James J. Finneran, Hollis R. London, and Dorian S. Houser (2007):
Modulation rate transfer functions in bottlenose dolphins (Tursiops
truncatus) with normal hearing and high-frequency hearing loss. J. Comp.
Physiol. A 193(8), 835-843.
Abstract: Envelope following responses were measured in two bottlenose
dolphins in response to sinusoidal amplitude modulated tones with carrier
frequencies from 20 to 60 kHz and modulation rates from 100 to 5,000 Hz.
One subject had elevated hearing thresholds at higher frequencies, with
threshold differences between subjects varying from +4 dB at 20 and 30 kHz
to +40 dB at 50 and 60 kHz. At each carrier frequency, evoked response
amplitudes and phase angles were plotted with respect to modulation
frequency to construct modulation rate transfer functions. Results showed
that both subjects could follow the stimulus envelope components up to at
least 2,000 Hz, regardless of carrier frequency. There were no substantial
differences in modulation rate transfer functions for the two subjects
suggesting that reductions in hearing sensitivity did not result in
reduced temporal processing ability. In contrast to earlier studies, phase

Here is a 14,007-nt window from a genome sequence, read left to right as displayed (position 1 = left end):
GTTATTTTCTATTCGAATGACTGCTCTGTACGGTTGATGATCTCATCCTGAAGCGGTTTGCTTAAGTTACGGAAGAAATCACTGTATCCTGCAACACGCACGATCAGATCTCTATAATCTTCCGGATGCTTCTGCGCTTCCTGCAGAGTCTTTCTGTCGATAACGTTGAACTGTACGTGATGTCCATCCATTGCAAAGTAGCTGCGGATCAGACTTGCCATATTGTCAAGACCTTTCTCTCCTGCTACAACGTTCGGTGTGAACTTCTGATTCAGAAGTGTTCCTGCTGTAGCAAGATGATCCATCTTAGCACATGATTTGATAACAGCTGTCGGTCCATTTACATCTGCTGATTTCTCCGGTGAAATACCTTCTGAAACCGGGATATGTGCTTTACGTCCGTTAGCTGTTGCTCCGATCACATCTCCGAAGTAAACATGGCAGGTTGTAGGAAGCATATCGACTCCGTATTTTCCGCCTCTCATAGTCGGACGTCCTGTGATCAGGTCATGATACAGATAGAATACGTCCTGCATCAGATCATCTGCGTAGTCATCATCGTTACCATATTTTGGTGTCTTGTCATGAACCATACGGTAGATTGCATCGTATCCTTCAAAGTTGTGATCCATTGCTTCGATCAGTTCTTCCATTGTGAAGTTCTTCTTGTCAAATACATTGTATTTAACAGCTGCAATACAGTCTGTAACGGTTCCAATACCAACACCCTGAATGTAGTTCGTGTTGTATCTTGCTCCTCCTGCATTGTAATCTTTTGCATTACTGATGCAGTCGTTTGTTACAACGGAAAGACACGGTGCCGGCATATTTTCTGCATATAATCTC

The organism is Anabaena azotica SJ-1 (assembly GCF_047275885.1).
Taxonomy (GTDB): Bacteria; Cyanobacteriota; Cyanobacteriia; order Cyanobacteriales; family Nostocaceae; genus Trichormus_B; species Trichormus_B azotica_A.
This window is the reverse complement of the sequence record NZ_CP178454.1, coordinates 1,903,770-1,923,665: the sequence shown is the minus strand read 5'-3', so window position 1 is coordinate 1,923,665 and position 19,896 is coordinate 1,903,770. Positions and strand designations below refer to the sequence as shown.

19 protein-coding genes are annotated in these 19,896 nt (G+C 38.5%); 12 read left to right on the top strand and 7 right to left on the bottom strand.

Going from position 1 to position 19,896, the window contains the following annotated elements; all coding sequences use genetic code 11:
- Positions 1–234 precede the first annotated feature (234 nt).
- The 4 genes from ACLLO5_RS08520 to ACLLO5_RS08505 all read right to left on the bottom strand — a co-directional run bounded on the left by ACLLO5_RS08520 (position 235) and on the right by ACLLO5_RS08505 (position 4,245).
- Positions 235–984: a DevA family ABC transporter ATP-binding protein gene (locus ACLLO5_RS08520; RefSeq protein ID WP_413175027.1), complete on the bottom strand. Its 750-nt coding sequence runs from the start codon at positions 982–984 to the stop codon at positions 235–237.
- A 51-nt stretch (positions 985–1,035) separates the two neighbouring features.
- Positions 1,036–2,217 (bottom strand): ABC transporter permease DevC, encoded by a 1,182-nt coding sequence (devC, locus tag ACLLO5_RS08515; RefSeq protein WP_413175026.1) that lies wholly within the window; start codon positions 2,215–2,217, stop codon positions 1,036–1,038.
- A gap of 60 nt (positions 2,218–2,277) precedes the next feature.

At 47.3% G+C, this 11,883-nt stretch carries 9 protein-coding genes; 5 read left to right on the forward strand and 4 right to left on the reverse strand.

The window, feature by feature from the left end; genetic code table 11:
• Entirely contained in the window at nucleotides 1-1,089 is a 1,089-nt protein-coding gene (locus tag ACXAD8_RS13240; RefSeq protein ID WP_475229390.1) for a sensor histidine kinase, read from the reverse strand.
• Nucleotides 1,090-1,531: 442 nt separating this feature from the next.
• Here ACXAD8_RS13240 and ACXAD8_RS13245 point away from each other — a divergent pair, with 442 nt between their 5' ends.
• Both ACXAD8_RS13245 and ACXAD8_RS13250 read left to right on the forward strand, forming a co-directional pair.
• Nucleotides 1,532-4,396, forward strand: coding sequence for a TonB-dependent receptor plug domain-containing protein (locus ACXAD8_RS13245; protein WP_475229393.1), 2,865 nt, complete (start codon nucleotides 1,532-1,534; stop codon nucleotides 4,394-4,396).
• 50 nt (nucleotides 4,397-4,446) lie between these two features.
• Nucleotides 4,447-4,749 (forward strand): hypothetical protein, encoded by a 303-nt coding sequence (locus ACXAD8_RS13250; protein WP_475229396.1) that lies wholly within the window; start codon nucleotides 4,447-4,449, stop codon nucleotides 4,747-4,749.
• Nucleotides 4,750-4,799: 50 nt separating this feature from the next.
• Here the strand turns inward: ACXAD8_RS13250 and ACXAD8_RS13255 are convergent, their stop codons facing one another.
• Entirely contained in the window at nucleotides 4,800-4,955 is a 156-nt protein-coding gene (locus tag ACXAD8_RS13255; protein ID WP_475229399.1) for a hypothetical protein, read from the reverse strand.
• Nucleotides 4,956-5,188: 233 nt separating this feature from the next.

data showed group delays of approximately 3.5 ms across the tested
frequency range, implying generation site(s) within the brainstem rather
than the periphery at modulation rates from 100 to 1,600 Hz. This
discrepancy is believed to be the result of undersampling of the
modulation rate during previous phase measurements.
For reprints please contact: James J. Finneran (Email:
Simone Schehka, Karl-Heinz Esser, and Elke Zimmermann (2007): Acoustical
expression of arousal in conflict situations in tree shrews (Tupaia
belangeri). J. Comp. Physiol. A 193(8), 845-852.
Abstract: Empirical research on human and non-human primates suggests that
communication sounds express the intensity of an emotional state of a
signaller. In the present study, we have examined communication sounds
during induced social interactions of a monogamous mammal, the tree shrew.
To signal their unwillingness to mate, female tree shrews show defensive
threat displays towards unfamiliar males paralleled by acoustically
variable squeaks. We assumed that the distance between interacting
partners as well as the behavior of the male towards the female indicates
the intensity of perceived social threat and thereby the arousal state of
a female. To explore this hypothesis we analyzed dynamic changes in
communication sounds uttered during induced social interactions between a
female and an unfamiliar male. Detailed videographic and sound analyzes
revealed that the arousal state predicted variations in communication
sound structure reliably. Both, a decrease of distance and a male
approaching the female led to an increase in fundamental frequency and
repetition rate of syllables. These findings support comparable results in
human and non-human primates and suggest that common coding rules in
communication sounds govern acoustic conflict regulation in mammals.
For reprints please contact Simone Schehka (Email:
Christine Schwartz, Jedidiah Tressler, Halli Keller, Marc Vanzant, Sarah